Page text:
Comparing the First-Best and Second-Best Provision of a Club Good: An Example
Excludable and congestible shared goods - club goods (e.g., internet access facilities) - are more prevalent than Samuelsonian public goods. Our example shows that, unlike the usual presumption with pure public goods, the optimal second-best supply of a club good might exceed its first-best level. We argue that this arises because user charges can be levied on club goods the government need not impose distortionary taxes to finance them. Thus, the first and second best in a club economy differ mainly because informational constraints prevent the government achieving the right income distribution in the latter.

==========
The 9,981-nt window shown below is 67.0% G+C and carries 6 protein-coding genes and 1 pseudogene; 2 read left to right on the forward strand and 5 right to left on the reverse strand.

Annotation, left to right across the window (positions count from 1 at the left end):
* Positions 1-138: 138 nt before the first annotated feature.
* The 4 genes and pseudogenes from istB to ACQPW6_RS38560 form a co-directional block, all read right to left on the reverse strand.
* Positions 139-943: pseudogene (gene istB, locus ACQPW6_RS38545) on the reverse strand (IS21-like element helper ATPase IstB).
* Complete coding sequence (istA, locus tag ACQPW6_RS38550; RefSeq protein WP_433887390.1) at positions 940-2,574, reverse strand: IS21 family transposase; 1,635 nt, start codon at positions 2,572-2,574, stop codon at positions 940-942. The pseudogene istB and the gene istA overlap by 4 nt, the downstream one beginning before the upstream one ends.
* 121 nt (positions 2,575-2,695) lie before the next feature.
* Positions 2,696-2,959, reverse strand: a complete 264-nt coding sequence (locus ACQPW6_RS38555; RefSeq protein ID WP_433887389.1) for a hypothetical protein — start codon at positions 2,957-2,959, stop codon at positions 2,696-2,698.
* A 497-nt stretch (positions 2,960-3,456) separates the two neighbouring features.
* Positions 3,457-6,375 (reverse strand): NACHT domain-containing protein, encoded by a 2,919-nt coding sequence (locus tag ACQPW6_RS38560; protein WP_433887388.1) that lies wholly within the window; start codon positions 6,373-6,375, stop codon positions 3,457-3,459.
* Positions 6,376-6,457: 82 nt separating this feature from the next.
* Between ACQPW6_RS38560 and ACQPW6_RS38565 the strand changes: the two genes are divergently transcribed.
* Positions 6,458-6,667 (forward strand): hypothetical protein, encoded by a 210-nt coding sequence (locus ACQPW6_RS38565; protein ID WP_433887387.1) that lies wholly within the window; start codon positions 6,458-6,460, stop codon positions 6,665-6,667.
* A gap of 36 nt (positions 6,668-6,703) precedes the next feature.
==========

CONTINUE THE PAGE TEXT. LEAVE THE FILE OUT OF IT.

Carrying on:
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- Ming Chang, 2000. "Rules and Levels in the Provision of Public Goods: The Role of Complementarities between the public Good and Taxed Commodities," International Tax and Public Finance, Springer, vol. 7(1), pages 83-91, February.
- Paola Manzini & Marco Mariotti, 1998.
"A Tragedy Of The Clubs: Excess Entry in Exclusive Coalitions,"
Game Theory and Information
- Manzini, Paola & Mariotti, Marco, 2002. " A "Tragedy of the Clubs": Excess Entry in Exclusive Coalitions," Journal of Public Economic Theory, Association for Public Economic Theory, vol. 4(1), pages 115-36.
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- Wilson, John Douglas, 1991. "Optimal Public Good Provision with Limited Lump-Sum Taxation," American Economic Review, American Economic Association, vol. 81(1), pages 153-66, March.
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